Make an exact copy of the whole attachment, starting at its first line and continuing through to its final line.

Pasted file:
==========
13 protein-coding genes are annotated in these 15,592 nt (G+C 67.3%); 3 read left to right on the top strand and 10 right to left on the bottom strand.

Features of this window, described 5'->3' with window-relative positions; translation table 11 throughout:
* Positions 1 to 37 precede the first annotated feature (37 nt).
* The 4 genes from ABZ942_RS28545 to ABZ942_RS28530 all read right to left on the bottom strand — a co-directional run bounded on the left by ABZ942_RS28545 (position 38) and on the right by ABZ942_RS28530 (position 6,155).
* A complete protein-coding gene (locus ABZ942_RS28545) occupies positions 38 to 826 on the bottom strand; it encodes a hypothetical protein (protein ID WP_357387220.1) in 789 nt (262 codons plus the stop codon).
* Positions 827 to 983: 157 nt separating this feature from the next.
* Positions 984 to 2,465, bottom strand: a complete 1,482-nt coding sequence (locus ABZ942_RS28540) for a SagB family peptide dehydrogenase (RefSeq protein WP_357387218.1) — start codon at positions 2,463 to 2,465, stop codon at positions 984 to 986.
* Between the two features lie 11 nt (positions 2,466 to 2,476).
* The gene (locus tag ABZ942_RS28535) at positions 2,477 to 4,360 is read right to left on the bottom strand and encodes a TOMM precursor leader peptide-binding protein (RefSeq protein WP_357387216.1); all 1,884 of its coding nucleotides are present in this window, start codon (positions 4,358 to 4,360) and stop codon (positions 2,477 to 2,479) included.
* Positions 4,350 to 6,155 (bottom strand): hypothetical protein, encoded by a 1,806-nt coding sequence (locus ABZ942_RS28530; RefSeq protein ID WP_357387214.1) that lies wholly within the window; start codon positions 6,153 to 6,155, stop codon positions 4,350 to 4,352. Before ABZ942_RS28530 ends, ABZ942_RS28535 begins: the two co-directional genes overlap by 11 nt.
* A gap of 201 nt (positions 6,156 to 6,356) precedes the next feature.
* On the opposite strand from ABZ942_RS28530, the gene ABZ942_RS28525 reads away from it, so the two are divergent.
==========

13 protein-coding genes are annotated in these 15,592 nt (G+C 67.3%); 3 read left to right on the top strand and 10 right to left on the bottom strand.

Features of this window, described 5'->3' with window-relative positions; translation table 11 throughout:
* Positions 1 to 37 precede the first annotated feature (37 nt).
* The 4 genes from ABZ942_RS28545 to ABZ942_RS28530 all read right to left on the bottom strand — a co-directional run bounded on the left by ABZ942_RS28545 (position 38) and on the right by ABZ942_RS28530 (position 6,155).
* A complete protein-coding gene (locus ABZ942_RS28545) occupies positions 38 to 826 on the bottom strand; it encodes a hypothetical protein (protein ID WP_357387220.1) in 789 nt (262 codons plus the stop codon).
* Positions 827 to 983: 157 nt separating this feature from the next.
* Positions 984 to 2,465, bottom strand: a complete 1,482-nt coding sequence (locus ABZ942_RS28540) for a SagB family peptide dehydrogenase (RefSeq protein WP_357387218.1) — start codon at positions 2,463 to 2,465, stop codon at positions 984 to 986.
* Between the two features lie 11 nt (positions 2,466 to 2,476).
* The gene (locus tag ABZ942_RS28535) at positions 2,477 to 4,360 is read right to left on the bottom strand and encodes a TOMM precursor leader peptide-binding protein (RefSeq protein WP_357387216.1); all 1,884 of its coding nucleotides are present in this window, start codon (positions 4,358 to 4,360) and stop codon (positions 2,477 to 2,479) included.
* Positions 4,350 to 6,155 (bottom strand): hypothetical protein, encoded by a 1,806-nt coding sequence (locus ABZ942_RS28530; RefSeq protein ID WP_357387214.1) that lies wholly within the window; start codon positions 6,153 to 6,155, stop codon positions 4,350 to 4,352. Before ABZ942_RS28530 ends, ABZ942_RS28535 begins: the two co-directional genes overlap by 11 nt.
* A gap of 201 nt (positions 6,156 to 6,356) precedes the next feature.
* On the opposite strand from ABZ942_RS28530, the gene ABZ942_RS28525 reads away from it, so the two are divergent.